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Quiet September

Entrenched high pressure over the mid-Atlantic region for the entire month of September made for slow banding. Winds were constantly out of the east or northeast, but despite only banding 530 birds we had some interesting species from time to time. Below is an adult male Blue-winged warbler banded on Sept. 20.20180920_111053.jpgMigrants are likely getting impatient waiting for a cold front to pass so they are moving anyways, although not as many as would get going if there were northerly winds. This Least flycatcher was an unusual capture as we have only banded two others since 2002. Odd, because this is the most likely Empidonax flycatcher to be seen in south Florida during the winter. They are very similar to Traill’s flycatchers, but have smaller bills, shorter wingtips, and a distinct eye-ring.
20180926_095441Black-throated blue warblers are increasing in abundance as we move into October, with 34 banded on Oct. 1. Males of the race that breeds in the Appalachians generally are a darker purple-blue above than males from other areas of the Northeast, and can have black streaks on their backs. Occasionally we get one with an entirely black back, like this guy here.
20181001_113414We heard some Western palm warblers and a Gray catbird today. Winter is right around the corner….right? Riiiight????

 

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A burst of activity

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Birds were moving around the outer edges of the circulation of Hurricane Florence who was giving both Carolinas some problems over the weekend. You can see on the radar shot below how the migrants avoided the storm and were moving in big numbers through the Gulf states, down Florida and overwater on both the Atlantic and Gulf sides. The weather down here has been dry and hot so most of these migrants kept going, but some new species did show up such as this beautiful Yellow-throated warbler. Our busy days were only in the 30’s, but if we had had some nighttime showers our banding numbers would have been impressive. Oh well! Safe passage for millions of birds.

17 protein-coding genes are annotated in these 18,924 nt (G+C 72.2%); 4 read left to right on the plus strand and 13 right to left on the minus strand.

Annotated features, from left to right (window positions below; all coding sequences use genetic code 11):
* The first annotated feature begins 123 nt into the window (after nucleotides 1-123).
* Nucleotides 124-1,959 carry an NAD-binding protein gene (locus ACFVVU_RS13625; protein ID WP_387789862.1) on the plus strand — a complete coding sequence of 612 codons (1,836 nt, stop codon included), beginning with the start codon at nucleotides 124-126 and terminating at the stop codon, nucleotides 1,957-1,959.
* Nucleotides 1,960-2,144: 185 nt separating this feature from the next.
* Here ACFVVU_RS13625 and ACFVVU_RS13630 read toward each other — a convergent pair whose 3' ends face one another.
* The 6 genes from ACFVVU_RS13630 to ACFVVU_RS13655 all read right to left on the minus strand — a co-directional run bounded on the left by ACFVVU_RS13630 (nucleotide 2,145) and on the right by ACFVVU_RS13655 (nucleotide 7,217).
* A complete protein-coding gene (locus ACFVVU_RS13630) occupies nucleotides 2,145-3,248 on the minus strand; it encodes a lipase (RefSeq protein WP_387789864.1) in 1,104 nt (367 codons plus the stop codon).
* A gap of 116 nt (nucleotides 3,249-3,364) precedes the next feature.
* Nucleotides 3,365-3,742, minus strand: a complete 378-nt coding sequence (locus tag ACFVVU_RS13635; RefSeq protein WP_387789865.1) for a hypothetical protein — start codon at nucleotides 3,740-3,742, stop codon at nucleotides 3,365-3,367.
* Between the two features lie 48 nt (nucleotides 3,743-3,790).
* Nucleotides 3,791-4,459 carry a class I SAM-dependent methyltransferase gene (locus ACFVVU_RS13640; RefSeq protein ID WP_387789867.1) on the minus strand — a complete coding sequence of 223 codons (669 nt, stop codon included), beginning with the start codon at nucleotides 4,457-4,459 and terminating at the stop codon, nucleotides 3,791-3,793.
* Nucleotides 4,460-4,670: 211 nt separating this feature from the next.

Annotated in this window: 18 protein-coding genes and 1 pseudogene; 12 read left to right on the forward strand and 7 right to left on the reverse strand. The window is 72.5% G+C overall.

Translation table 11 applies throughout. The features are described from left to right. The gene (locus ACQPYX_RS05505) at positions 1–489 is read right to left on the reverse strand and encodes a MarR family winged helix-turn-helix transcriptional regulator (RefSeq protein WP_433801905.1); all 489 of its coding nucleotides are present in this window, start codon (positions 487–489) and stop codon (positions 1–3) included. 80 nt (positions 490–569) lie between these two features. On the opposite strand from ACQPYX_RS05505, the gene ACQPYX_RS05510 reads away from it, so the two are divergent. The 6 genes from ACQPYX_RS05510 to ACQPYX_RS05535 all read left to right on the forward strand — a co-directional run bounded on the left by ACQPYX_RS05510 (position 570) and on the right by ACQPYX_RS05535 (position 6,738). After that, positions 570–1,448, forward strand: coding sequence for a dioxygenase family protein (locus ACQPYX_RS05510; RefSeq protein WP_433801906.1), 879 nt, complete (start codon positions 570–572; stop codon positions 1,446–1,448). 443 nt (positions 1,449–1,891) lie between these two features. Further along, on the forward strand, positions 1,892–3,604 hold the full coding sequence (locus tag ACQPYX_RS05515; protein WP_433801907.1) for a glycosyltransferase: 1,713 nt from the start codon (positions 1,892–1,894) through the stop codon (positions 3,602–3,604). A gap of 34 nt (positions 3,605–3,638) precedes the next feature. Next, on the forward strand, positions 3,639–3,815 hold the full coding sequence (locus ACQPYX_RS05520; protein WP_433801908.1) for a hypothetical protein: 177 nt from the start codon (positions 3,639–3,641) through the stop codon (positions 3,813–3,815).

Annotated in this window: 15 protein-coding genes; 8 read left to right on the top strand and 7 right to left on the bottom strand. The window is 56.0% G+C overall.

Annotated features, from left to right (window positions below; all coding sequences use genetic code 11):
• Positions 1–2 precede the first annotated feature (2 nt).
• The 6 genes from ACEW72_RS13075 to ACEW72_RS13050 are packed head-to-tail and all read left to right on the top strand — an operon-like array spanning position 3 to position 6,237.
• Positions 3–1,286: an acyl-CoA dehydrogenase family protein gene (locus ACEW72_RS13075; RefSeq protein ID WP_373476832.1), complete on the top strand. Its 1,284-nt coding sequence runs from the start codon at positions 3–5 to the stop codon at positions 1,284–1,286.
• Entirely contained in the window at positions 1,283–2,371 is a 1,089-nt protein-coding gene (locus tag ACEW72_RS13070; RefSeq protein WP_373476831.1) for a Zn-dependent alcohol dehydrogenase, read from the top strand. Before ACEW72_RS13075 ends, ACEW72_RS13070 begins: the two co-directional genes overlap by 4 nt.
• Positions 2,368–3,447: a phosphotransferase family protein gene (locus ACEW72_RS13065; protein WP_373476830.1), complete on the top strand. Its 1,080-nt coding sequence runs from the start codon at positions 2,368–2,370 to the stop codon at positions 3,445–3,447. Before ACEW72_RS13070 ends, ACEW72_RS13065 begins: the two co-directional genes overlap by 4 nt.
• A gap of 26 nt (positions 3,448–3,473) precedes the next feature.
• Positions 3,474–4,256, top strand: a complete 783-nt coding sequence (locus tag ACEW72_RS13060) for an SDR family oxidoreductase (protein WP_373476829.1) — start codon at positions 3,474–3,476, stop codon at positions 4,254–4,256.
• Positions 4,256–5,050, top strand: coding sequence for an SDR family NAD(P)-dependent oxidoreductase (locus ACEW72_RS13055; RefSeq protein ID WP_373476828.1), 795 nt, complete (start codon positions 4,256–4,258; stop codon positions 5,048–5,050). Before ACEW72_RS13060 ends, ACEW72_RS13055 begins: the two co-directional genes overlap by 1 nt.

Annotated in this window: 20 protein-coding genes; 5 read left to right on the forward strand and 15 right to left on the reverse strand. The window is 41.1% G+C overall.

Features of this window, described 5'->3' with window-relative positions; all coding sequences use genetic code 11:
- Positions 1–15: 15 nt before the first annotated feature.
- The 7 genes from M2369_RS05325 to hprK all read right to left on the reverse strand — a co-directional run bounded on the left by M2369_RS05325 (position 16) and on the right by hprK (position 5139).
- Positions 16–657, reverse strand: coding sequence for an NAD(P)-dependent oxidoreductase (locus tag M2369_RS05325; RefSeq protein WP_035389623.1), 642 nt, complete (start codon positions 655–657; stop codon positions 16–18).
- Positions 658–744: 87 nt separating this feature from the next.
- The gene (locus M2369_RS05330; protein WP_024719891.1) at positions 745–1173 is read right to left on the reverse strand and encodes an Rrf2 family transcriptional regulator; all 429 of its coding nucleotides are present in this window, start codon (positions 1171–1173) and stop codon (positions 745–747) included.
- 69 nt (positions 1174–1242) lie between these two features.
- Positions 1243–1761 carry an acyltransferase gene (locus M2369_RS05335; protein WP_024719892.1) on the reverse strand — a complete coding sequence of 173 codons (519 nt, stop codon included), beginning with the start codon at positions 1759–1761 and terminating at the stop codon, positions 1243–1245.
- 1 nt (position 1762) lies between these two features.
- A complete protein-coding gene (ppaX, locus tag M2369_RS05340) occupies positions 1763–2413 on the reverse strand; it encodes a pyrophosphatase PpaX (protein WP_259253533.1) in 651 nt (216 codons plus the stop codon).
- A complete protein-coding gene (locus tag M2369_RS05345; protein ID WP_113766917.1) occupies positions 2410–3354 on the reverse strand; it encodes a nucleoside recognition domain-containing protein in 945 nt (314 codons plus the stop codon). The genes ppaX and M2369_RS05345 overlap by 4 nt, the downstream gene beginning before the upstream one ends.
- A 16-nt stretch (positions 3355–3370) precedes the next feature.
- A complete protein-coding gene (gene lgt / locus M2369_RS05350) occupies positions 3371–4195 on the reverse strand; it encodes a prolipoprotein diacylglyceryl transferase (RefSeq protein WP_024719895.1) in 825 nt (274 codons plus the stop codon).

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Some of our birds are not migrating, including our friendly neighborhood Thick-billed vireo. Birders saw him singing the other day and he sounded pretty good for a juvenile.

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The species moving through right now are typical of mid-September, with Worm-eating warblers, Northern waterthrush and Ovenbirds prevalent. Squadrons of Blue-grey gnatcatchers have been all over the Cape, but they do a good job of avoiding the nets. This Ovenbird is about to be released from the weighing tube.

 
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And certain banders got old this week.

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Remembering Jim King

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We lost one of our longtime volunteers over the past weekend. Jim, we will miss you a lot at the banding station. Thank you for all that you gave; your inspiration and your laughs!

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Black-whiskered vireo, Sept 5 2018

September has continued steady, and daily banding totals over the weekend were in the 35 to 36 bird range due to rainy conditions. A lot of Worm-eating warblers were on the move, and this Black-whiskered vireo was a surprise. They are more commonly banded in spring, and, although they breed in Miami-Dade county, they mostly have left by the time the banding season starts.

Here are our totals so far, Aug. 15 to Sept. 10:

Total: 422 birds of 25 species

  1. Ovenbird- 105
  2. American redstart- 61
  3. Worm-eating warbler- 60
  4. Black & white warbler- 41
  5. Northern waterthrush- 37
  6. Red-eyed vireo- 21
  7. Prairie warbler- 16
  8. Northern cardinal- 15
  9. Swainson’s warbler- 13
  10. Blue-gray gnatcatcher- 8
  11. Northern parula- 8
  12. Black-throated blue warbler- 7
  13. Common yellowthroat- 5
  14. Hooded warbler- 5
  15. Louisiana waterthrush- 4
  16. Traill’s flycatcher- 2
  17. Great crested flycatcher- 2
  18. Cerulean warbler- 2
  19. Prothonotary warbler- 2
  20. Summer tanager- 2
  21. Common grackle- 2
  22. Red-bellied woodpecker- 1
  23. Thick-billed vireo- 1
  24. Black-whiskered vireo- 1
  25. Mourning warbler- 1
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Blue-gray gnatcatcher, the smallest bird we band